This band is lead by the outspoken and fiercely energetic Wilbert Rawlins Jr., who believes that above all, “we must teach our students to reach for the stars and not accept mediocrity.” The close to 200-member unit is known for its vibrant colors, clarity of music and dedication of its students. This year’s Charger Carnival theme is “Beauty and Love;” every song that the unit will perform will be centered around this theme as well as being “tasteful,” Rawlins says, “after all, you’re making an impression on your viewers – especially children – with every performance.”
Roots of Music
WHERE TO SEE: Muses, Bacchus, Orpheus
When several New Orleans middle schools no longer offered marching bands post-Katrina, the Roots of Music formed to fill the void. The program now serves more than 100 students, and the full marching band has paraded at Carnival since 2009.
St. Augustine Marching 100
WHERE TO SEE: Muses, d’Etat, Endymion, Bacchus, Rex
The St. Augustine Marching 100 is a band of many accomplishments: In 1967 it was the first all-black band to play in a white parade (Rex). Throughout the years the Marching 100 have played at such events as the Macy’s Thanksgiving Day Parade and the Rose Bowl and for such audiences as the Pope and U.S. presidents. Edwin Hampton was St. Aug.’s first-ever band director and still leads the group today.
St. Mary’s Academy
WHERE TO SEE: Pontchartrain, Muses, Morpheus, Carrollton, Hermes, Endymion, Bacchus, Mid-City
The St. Mary’s Academy marching band is a performance of girl power. The 150-person troupe is mostly female, and first-year band director Ray Johnson along with assistant band director Kurt Brunus will lead the band’s performance of such crowd favorites as “YMCA.”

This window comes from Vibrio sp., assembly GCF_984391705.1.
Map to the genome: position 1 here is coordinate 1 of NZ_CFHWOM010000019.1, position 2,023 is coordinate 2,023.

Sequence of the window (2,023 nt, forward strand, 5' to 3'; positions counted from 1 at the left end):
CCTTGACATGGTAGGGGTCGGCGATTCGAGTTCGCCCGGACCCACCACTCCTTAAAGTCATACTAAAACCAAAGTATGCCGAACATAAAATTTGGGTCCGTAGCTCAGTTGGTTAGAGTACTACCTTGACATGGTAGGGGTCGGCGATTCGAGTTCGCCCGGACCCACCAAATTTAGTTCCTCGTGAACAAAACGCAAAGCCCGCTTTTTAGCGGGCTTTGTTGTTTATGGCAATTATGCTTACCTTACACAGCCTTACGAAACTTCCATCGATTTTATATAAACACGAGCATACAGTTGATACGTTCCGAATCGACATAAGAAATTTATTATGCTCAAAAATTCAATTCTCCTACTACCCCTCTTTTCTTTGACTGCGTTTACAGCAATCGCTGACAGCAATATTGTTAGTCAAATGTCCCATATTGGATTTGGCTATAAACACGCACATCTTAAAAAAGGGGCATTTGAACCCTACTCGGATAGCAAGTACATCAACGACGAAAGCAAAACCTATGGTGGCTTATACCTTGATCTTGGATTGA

St. Paul’s School Marching Wolves
WHERE TO SEE: Carrollton, Endymion, Bacchus
The Marching Wolves and Golden Blues of St. Paul’s School in Covington, which celebrates its 100th birthday this year, will help celebrate Carnival with a lineup of contemporary and classic tunes, from the Black Eyed Peas’ “Boom Boom Pow” and Black Sabbath to traditional New Orleans Mardi Gras songs. The band will also march at three Northshore parades (Eve, Olympia and Orpheus).
Tulane University Band
WHERE TO SEE: Alla, Hermes, Bacchus and Rex
The Tulane University Marching Band, featuring approximately 60 performers, made its first appearance on the parade route in 2006. The only collegiate band in New Orleans, the Tulanians deviate from Southern traditional style – instead of using a high knee-lift, they march in a contemporary fashion, employing gliding steps. The band has a wide repertoire, performing the school’s fight song, traditional Mardi Gras songs, “When the Saints Go Marching In” and the Ying Yang Twins’ “Halftime (Stand Up & Get Crunk).” Bandleader Barry Spanier says, “We’re regimented, but we have fun. We relate to and interact with the crowd.”
Warren Easton Senior High School
WHERE TO SEE: Pygmalion, Carrollton, Muses, Hermes, Bacchus, Proteus, Rex
Asia Muhaimin, band director of the Warren Easton Charter High School Eagles (and an alumna of the school), says that the band she oversees consists of approximately 70 members who will perform pop tunes along with traditional band marches and tributes to the New Orleans Saints. The school’s unit, which features a color guard, majorettes with batons, drum majors, the band, the Eaglettes dance team, a flag team and cheerleaders, “has lots of Eagle pride,” she says.
Xavier University Preparatory School
WHERE TO SEE: Oshun, Pontchartrain, Muses, Hermes, Endymion, Mid-City
The Mighty Yellowjackets of Xavier University Prepatory School will be adding some new hits and old favorites to keep the crowd entertained along the parade routes this year. Enthusiastic band director Tiffini Reckly says to be on the lookout for some, “high-energy surprises, so step back and watch the show because we can’t be stopped!”